Is the environment soluble in the economy?

How is the environment considered by economic discourses and statistics? A collective work examines both the studies of economists and the activities of activist actors or companies who seek to measure the environment or to ignore it.

Save the environment is a collective work, composed of contributions from economists, sociologists, historians and specialists in science, technology and society studies. Its objective is to question the relevance and various ways of carrying out an economic analysis of environmental issues. The coordinators’ desire is to deal with the economics of the environment in its different components, to bring out transversal characteristics and show “the challenges, limits and opportunities of convening the economy in our interactions with nature . » (p.9) The general introduction thus justifies the choice of title at some length. Playing on words, the coordinators’ choice is precisely not to make a choice between environmental economics and ecological economics, between an economic theory approach and case studies. The result, as undoubtedly with any collective work, is an unequal interest in the different contributions depending on the reader’s sensitivity or degree of knowledge of the theme. Because this work deals with environmental economics, an academic discipline which considers the environment with the tools of economics, but also takes an interest in economic agents, themselves driven by capitalist dynamic which animates them and which “finds in return, in scientific work a reflexivity and instruments to orient itself. » (p. 9). Finally, saving the environment also means transforming matter, energy, the productive potential of natural elements, into values, into rights capable of being exchanged and thus inserting them into the fluid world, or claims such, of the economy.

The ten texts of the work were produced and discussed within the framework of a working group bringing together all the authors, around three fundamental questions:

“How do we manufacture and carry out an economic activity that relies on the environment (by taking resources or emitting pollutants)?

How does the economic discipline appropriate the environment to the point of potentially distorting its characteristics?

How do we come to dispense with the environment, that is to say, to design conceptual systems, and to carry out concrete activities, ignoring the environment? » (p. 10).

Four themes are presented in the general introduction and developed in the various contributions, the authors being able to treat several of them: the role of the market (or how new markets and new goods are created); regimes and institutional configurations (for example the legal-technical configurations which support the economics of nature); the ontological and materiality issues (or how nature and its elements are defined, categorized, to be grasped by the system) and finally the place of economic theory (the creation of conceptual frameworks, theories, models which perform reality).

However, the different contributions of the work can also be grouped into three categories and this is the structure that we will adopt to account for them. The first category brings together authors who intend to draw up a more or less extensive assessment, and thus note the failure, of economic logic applied to the environment. Although these texts are not the most innovative, as a whole they provide good summaries of environmental conservation movements. A second group of contributions is more interested in concrete cases, and thus gains in depth of analysis, without the authors moving forward to draw up an assessment and generalize. Finally, the last two texts open up more cheerful perspectives, whether it is a question of methodological reconciliation for one or the possible emergence of “another world” for the other.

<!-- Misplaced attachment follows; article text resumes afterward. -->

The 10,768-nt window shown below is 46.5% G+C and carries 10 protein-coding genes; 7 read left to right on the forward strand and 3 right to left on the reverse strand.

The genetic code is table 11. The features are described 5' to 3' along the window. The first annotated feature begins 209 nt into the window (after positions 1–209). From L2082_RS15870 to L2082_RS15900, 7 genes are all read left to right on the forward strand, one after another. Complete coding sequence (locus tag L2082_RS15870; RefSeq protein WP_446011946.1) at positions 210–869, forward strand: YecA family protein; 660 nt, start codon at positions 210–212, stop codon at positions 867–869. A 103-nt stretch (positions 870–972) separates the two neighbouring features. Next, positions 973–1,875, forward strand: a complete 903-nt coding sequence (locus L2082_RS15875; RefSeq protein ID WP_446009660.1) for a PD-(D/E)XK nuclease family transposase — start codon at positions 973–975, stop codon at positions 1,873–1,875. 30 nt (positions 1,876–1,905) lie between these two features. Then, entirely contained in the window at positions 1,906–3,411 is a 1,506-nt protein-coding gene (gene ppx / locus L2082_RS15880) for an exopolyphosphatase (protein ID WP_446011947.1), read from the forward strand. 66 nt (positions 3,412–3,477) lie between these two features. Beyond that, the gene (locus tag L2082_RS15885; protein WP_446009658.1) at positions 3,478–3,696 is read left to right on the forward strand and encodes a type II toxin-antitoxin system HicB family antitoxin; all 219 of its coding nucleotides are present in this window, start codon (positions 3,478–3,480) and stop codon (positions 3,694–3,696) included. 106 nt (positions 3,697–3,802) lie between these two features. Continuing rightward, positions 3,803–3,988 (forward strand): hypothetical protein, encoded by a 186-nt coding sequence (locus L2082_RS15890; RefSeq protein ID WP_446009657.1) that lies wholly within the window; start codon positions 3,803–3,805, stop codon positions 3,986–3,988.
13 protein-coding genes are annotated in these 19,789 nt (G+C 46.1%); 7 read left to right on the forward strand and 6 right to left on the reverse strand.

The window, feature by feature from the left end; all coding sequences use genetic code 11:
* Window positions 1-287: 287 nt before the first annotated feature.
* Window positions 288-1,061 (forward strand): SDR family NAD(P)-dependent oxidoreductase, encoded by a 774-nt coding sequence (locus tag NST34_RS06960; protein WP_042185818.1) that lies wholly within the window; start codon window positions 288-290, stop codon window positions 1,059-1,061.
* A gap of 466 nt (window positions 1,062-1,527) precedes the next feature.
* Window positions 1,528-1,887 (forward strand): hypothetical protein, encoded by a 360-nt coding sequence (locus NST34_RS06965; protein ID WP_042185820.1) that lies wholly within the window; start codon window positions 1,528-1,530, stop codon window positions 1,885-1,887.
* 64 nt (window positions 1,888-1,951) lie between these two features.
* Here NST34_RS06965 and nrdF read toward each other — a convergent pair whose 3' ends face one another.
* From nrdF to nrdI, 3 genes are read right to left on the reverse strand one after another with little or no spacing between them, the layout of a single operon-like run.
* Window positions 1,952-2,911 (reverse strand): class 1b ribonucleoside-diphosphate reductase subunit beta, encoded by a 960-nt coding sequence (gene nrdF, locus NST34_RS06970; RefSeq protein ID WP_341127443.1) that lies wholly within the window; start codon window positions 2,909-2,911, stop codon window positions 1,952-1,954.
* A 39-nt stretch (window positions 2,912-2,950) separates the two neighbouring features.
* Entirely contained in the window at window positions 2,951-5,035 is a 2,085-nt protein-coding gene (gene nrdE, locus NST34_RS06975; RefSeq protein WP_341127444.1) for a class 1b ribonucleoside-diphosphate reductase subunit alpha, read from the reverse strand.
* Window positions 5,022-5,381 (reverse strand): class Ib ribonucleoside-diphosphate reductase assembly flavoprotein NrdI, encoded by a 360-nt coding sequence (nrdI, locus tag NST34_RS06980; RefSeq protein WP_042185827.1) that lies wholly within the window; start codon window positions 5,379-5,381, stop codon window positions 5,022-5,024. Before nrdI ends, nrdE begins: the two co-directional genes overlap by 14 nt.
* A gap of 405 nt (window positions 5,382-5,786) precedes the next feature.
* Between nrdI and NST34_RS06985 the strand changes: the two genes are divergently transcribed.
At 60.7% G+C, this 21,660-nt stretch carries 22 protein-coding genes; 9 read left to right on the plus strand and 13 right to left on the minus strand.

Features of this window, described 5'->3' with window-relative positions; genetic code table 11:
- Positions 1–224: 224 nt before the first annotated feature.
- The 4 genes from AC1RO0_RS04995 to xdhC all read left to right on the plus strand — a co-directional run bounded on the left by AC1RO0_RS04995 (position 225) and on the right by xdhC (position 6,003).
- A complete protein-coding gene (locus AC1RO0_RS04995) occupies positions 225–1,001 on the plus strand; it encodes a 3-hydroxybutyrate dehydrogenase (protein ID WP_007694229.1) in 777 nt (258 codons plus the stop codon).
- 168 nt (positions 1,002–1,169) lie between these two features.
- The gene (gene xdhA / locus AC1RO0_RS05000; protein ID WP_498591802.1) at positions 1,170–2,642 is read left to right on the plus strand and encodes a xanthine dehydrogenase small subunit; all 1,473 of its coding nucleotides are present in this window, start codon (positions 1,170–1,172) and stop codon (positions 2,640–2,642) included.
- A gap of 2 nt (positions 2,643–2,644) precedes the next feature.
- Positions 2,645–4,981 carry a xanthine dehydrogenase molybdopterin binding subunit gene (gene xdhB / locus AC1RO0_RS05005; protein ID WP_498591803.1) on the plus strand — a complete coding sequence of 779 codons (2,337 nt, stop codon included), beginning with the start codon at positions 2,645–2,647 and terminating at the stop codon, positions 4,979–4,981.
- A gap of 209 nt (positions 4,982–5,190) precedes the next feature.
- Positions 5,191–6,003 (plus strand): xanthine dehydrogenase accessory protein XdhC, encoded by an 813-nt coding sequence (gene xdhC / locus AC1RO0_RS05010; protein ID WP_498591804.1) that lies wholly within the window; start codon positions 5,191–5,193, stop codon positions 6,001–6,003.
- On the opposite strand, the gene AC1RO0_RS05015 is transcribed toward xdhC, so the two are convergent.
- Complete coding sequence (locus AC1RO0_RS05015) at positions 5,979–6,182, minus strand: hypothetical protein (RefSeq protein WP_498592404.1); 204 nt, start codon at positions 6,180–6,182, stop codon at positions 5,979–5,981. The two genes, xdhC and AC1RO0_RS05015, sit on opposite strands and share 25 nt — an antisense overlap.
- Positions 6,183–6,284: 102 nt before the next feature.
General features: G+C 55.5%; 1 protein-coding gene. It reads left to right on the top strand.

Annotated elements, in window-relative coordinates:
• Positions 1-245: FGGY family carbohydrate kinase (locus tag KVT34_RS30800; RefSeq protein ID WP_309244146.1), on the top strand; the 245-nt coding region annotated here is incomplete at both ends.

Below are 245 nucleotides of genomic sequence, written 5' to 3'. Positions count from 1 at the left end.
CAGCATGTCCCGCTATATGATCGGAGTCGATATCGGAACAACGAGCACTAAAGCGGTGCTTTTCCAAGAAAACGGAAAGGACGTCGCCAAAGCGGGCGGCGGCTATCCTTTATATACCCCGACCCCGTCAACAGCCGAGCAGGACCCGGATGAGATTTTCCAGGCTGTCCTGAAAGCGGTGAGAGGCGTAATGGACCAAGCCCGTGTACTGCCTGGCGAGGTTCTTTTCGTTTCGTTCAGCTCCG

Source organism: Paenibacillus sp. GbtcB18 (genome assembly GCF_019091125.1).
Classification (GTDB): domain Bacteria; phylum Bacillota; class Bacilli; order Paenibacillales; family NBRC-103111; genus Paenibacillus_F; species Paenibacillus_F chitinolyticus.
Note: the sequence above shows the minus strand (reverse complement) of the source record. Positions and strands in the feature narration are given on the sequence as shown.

An observation of failure, various reasons

The failure noted in these contributions is that of policies based on instruments relating to economic mechanisms to prevent or even reduce environmental degradation, whether in terms of biodiversity or the climate. But it is above all the reasons for this failure which hold the authors back. If, as Dominique Pestre points out, the lack of political will seems obvious, the argument seems a little short. Also, Eve Chiapello focuses instead on showing the absence of systemic change, in the area of ​​the financialization of climate policy. She explains that so-called virtuous financial products, such as “green bonds”, are for example evaluated with the same criteria as those used for conventional financial products. It is in particular the correlation between return and risk that is sought, which therefore does not encourage players to turn to innovative projects. As long as this return/risk couple is not called into question, the effort is made by public finance which improves returns and/or reduces risks. No new financial products therefore, but conventional products that are simply less “brown” than the others and therefore qualified as “green”. But it should be noted that these products nevertheless act as a red rag, a diversionary technique to distract from the continuation of the business as usual.